How to Fit Your Scuba Mask
Have you ever had one of those fantastic dives where your rental equipment was in great shape? The abundance of sea life blew you away, BUT your scuba diving mask consistently gave you issues? The way your scuba mask fits can make or break a dive, so we spend a fair amount of time with our guests to find a suitable scuba diving mask and talk about how to wear it. Learning about your diving mask helps ensure that our dive together is not impeded by a preventable problem. So, discover in this post how to properly fit your scuba diving mask. For tips on how to defog your diving mask, you can visit a prior blog post, How to Defog Your Mask For Good!
Scuba Diving Masks Need a Good Seal
When deciding on which scuba mask to purchase or rent, the first thing you want to do is hold the scuba mask up to your face, inhale through your nose, and see if it sticks. Naturally, it will fall off once you stop inhaling through your nose, but what you are looking for is a tight seal. If you feel air coming through while inhaling, or the mask feels too wide or narrow on your face, then best to look for a different one. You should also note the way the skirt feels. I wear Scuba Pro mini spectra for smaller faces. It has softer silicone and ideally seals around my face. It is worth trying this first step with many different masks to see how they compare. Some people prefer a firmer silicone skirt from brands such as Aqualung.
Once you find a scuba mask with a good seal that rests comfortably on your face, it is time to pull the strap over the back of your head and adjust it to fit correctly. I find that having a neoprene mask strap is necessary for my comfort. It prevents the rubber from pulling on my hair! We have fantastic Banyan Tree Divers mask straps available for $10. So worth it! Contact us if you are interested in receiving an order in the mail.
Putting on Your Dive Mask
When you adjust the tightness of your scuba mask, lightly pull on the tabs on each side. You don’t have to yank the straps as it risks breaking them. Your scuba diving mask should “rest” on your face. The water pressure will seal it shut. Divers often make the mistake of tightening their mask too much to the point that it pushes on the bridge of their nose or causes the dreaded scuba mask tattoo.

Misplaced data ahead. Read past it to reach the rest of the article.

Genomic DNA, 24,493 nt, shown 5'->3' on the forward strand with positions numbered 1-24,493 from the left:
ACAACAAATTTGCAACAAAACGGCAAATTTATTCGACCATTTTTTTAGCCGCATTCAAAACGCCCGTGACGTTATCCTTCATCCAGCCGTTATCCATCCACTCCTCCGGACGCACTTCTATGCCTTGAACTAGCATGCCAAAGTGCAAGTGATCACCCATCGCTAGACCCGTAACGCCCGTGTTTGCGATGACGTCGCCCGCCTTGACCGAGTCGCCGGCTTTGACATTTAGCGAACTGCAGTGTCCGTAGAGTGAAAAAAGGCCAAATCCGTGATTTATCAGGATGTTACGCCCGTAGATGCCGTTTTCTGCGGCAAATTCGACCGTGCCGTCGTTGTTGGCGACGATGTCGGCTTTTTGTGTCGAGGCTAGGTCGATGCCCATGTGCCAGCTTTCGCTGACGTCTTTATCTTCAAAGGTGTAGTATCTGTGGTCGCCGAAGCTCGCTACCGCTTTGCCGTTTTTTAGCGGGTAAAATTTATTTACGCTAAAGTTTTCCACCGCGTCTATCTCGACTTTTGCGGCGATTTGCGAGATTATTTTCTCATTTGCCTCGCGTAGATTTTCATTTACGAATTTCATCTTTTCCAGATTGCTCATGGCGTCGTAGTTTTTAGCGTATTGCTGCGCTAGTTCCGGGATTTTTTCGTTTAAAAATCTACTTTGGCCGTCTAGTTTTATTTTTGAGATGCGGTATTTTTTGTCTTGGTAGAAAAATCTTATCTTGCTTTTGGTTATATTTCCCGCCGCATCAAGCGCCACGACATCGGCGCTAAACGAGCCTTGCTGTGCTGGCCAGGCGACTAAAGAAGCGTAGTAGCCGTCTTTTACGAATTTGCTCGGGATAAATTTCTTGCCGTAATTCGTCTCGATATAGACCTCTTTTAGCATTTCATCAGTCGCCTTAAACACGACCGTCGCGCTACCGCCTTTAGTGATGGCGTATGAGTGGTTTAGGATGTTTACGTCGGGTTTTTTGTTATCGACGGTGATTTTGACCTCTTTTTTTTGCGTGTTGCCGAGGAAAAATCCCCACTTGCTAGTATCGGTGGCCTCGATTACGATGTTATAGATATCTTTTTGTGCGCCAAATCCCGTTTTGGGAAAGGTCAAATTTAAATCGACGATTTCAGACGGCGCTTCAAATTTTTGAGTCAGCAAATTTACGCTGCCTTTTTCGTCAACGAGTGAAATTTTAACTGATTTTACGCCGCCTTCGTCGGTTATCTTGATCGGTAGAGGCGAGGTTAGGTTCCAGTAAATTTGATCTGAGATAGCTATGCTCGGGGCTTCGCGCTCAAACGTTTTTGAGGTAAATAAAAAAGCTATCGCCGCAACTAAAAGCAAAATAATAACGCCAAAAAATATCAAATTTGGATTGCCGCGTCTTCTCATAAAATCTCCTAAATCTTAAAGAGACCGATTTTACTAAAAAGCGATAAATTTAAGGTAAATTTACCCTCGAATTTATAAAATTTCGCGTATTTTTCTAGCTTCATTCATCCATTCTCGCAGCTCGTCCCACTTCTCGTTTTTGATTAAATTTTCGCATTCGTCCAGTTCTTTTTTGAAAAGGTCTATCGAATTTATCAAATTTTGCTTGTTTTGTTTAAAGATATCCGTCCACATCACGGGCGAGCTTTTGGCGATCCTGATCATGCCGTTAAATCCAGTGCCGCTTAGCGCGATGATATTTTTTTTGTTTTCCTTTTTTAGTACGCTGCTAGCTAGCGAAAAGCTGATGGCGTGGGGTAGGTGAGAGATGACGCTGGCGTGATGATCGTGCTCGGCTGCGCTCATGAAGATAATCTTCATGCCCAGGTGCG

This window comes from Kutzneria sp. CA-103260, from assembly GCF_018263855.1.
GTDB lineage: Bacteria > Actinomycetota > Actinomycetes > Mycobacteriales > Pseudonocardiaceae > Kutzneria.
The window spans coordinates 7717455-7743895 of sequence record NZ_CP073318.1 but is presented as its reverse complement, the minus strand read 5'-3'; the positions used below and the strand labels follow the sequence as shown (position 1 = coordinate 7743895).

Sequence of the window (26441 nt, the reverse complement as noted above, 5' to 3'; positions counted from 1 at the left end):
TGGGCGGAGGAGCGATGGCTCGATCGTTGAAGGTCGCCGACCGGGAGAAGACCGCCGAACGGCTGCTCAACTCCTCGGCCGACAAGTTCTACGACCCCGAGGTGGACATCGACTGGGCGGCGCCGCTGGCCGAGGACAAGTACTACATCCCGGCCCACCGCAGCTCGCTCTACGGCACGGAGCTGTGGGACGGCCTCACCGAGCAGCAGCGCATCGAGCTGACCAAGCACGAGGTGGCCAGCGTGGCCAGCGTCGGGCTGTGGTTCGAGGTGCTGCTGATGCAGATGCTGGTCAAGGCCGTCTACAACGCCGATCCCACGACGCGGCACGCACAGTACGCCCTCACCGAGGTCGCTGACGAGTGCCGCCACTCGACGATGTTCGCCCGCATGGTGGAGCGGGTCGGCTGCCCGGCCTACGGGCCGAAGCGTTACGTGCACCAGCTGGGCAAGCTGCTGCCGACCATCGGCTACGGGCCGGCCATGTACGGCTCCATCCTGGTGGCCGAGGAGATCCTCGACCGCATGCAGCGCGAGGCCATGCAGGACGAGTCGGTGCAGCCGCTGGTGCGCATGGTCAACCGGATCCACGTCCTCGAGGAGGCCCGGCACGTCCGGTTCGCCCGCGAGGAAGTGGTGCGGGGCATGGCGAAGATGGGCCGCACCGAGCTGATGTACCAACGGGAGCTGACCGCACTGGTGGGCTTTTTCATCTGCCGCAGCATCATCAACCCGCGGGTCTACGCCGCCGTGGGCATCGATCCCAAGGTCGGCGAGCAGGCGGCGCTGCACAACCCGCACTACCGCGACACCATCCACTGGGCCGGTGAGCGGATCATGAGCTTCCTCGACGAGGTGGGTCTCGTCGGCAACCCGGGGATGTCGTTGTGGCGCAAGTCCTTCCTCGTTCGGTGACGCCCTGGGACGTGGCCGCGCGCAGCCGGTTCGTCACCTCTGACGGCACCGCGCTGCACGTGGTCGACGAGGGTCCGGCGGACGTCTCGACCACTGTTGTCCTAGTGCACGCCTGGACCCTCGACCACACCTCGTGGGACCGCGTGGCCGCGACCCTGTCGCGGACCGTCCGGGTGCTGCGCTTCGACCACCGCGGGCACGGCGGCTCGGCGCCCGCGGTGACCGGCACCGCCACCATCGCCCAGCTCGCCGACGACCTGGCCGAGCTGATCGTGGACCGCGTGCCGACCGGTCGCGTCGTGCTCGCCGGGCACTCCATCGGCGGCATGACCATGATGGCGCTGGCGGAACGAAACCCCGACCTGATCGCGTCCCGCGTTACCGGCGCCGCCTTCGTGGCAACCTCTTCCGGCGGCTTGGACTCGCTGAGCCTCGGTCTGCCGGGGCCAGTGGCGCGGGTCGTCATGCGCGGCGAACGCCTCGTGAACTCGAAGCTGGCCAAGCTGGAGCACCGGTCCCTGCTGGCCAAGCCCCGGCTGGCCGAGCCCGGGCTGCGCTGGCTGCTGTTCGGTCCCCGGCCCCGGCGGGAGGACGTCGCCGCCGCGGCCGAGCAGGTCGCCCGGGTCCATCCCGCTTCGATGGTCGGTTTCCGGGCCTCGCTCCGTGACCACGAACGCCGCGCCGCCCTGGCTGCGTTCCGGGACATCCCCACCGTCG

The mask strap should fit around the back of your head, positioned slightly below the crown of your head. If you wear the mask strap too low, it pulls your ears down and tends to leak from the bottom. Wear it too high, and your mask uncomfortably pulls up on your nose, which causes leakage. This could be the number one reason for mask leakage! With that said the skirt of your scuba mask fits correctly when it rests just above your upper lip.
The exception to this rule would be for mustaches. If you have facial hair, it is best to let your dive mask sit above your beard as much as possible and re-adjust the tightness. You remove ALL your hair from the mask skirt so your scuba or snorkeling mask does not leak!
Securing Your Mask
Try not to wear your mask on top of your head before you descend. Not only does the heat from your head cancel out the defog you prepared, but it also doesn’t look cool. When you are in the ocean your scuba diving mask should be on your face. Wear it around your neck until you are ready to put it on because only panicked divers push their scuba masks to their forehead. Also, your snorkel should be lightweight so it doesn’t pull your mask away from your face! Modern snorkels detach, fold up, and store in your BCD until needed during any scuba dive.
If you start any dive and something about your scuba mask doesn’t feel right, remember to communicate with your Divemaster or expert instructor. Professional instructors worldwide can immediately recognize what help you need and fix it! Taking time to make sure your dive mask fits comfortably before starting every dive lessens the likelihood of needing assistance. In the case that you need to surface and adjust it, that’s ok, just make sure that you first communicate with your buddy and dive leader, and don’t surface alone.
While Banyan Tree Divers includes a high-quality Tusa mask in your gear rental, it’s always a good idea to consider purchasing your scuba mask. A good diving mask costs just $100. This small piece of equipment travels easily and provides you the peace of mind that an ill-fitting mask cannot ruin your dive. Scuba and snorkeling stores in Maui have endless options like ScubaPro, Mares, and Aqualung. For more information about preparing a new mask so that it doesn’t fog, be sure to visit our other blog post about defogging your scuba mask for good.